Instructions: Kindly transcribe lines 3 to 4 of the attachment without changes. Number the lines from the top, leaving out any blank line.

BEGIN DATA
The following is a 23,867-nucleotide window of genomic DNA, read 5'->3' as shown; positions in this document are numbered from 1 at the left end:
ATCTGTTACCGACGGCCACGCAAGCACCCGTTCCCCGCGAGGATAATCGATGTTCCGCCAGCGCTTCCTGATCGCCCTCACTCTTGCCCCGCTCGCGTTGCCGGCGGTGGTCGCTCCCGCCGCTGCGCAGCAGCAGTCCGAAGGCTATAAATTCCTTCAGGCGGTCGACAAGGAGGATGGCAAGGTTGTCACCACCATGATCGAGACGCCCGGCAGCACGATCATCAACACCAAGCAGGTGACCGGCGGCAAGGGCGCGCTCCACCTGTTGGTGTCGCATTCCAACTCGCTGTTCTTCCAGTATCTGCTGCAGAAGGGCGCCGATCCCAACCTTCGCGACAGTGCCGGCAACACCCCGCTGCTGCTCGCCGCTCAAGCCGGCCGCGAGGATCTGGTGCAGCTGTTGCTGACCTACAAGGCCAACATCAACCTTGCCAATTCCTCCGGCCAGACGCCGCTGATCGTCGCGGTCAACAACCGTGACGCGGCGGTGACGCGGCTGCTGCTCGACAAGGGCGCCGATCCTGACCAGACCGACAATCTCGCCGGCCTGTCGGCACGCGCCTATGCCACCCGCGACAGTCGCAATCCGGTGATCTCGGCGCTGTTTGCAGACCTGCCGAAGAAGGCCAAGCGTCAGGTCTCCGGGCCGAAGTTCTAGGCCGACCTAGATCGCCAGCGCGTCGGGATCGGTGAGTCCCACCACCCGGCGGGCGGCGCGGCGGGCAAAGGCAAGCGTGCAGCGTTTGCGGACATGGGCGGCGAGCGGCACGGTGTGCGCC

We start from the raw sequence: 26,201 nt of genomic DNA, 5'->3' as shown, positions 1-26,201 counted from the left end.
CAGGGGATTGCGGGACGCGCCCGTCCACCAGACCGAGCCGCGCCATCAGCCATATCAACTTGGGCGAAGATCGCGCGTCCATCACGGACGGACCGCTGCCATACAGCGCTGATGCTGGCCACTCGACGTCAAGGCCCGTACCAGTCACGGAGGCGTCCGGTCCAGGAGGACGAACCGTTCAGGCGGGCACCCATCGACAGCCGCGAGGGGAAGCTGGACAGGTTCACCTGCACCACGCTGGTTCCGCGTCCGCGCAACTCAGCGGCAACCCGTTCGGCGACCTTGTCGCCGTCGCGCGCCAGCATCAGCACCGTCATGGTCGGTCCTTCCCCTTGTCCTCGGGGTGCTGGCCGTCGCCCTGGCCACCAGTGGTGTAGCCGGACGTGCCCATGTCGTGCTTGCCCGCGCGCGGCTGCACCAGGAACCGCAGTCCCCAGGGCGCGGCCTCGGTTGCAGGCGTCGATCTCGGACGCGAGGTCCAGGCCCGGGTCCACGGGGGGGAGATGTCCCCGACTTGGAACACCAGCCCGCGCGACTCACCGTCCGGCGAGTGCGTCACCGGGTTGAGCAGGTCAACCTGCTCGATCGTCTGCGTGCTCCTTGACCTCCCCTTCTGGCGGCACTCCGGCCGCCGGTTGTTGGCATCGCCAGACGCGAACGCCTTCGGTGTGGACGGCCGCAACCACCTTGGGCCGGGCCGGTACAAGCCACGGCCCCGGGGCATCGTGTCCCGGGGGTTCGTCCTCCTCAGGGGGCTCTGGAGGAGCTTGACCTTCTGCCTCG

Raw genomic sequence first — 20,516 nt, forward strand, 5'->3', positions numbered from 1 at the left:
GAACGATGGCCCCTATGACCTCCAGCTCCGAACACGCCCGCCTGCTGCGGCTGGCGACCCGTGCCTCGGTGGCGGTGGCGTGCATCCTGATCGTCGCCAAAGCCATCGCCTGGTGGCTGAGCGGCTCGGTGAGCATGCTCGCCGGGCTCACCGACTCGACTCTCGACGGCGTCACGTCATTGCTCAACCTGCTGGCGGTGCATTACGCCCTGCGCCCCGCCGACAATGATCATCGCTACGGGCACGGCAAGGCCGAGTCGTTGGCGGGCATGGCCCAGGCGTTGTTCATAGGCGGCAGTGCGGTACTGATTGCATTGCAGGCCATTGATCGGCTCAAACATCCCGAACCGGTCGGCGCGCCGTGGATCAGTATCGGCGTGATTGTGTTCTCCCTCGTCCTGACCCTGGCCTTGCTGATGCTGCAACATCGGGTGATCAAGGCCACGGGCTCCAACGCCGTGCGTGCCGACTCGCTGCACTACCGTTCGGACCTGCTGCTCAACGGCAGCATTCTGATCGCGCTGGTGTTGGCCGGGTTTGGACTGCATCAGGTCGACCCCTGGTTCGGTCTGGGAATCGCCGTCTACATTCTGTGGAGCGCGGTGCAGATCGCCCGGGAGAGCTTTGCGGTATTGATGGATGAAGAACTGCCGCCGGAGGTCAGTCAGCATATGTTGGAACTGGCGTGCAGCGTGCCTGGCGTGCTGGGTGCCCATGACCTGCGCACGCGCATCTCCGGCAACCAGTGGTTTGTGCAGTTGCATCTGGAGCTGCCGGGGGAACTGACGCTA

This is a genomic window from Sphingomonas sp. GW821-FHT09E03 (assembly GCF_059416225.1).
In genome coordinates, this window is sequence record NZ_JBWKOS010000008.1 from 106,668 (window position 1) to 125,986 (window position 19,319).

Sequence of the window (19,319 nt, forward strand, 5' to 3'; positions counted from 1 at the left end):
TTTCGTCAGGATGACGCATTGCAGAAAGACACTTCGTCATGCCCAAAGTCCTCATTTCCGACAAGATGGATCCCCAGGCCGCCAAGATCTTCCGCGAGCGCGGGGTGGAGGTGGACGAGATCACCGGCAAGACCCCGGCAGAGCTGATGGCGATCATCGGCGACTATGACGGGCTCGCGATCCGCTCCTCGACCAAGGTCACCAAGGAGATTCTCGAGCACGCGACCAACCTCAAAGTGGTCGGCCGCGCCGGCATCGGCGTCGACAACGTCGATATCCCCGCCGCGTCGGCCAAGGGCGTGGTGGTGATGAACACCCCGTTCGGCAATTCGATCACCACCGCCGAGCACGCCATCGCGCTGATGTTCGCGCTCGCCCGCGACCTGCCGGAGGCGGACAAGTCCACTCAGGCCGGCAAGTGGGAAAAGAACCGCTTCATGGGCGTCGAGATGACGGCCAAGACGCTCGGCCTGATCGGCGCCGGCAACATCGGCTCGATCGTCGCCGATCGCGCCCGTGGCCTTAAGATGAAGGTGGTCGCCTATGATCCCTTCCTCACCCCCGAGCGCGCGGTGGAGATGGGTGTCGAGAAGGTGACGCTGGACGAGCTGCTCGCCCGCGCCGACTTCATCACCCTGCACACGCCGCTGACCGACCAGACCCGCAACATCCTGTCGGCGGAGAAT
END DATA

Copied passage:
We start from the raw sequence: 26,201 nt of genomic DNA, 5'->3' as shown, positions 1-26,201 counted from the left end.
CAGGGGATTGCGGGACGCGCCCGTCCACCAGACCGAGCCGCGCCATCAGCCATATCAACTTGGGCGAAGATCGCGCGTCCATCACGGACGGACCGCTGCCATACAGCGCTGATGCTGGCCACTCGACGTCAAGGCCCGTACCAGTCACGGAGGCGTCCGGTCCAGGAGGACGAACCGTTCAGGCGGGCACCCATCGACAGCCGCGAGGGGAAGCTGGACAGGTTCACCTGCACCACGCTGGTTCCGCGTCCGCGCAACTCAGCGGCAACCCGTTCGGCGACCTTGTCGCCGTCGCGCGCCAGCATCAGCACCGTCATGGTCGGTCCTTCCCCTTGTCCTCGGGGTGCTGGCCGTCGCCCTGGCCACCAGTGGTGTAGCCGGACGTGCCCATGTCGTGCTTGCCCGCGCGCGGCTGCACCAGGAACCGCAGTCCCCAGGGCGCGGCCTCGGTTGCAGGCGTCGATCTCGGACGCGAGGTCCAGGCCCGGGTCCACGGGGGGGAGATGTCCCCGACTTGGAACACCAGCCCGCGCGACTCACCGTCCGGCGAGTGCGTCACCGGGTTGAGCAGGTCAACCTGCTCGATCGTCTGCGTGCTCCTTGACCTCCCCTTCTGGCGGCACTCCGGCCGCCGGTTGTTGGCATCGCCAGACGCGAACGCCTTCGGTGTGGACGGCCGCAACCACCTTGGGCCGGGCCGGTACAAGCCACGGCCCCGGGGCATCGTGTCCCGGGGGTTCGTCCTCCTCAGGGGGCTCTGGAGGAGCTTGACCTTCTGCCTCG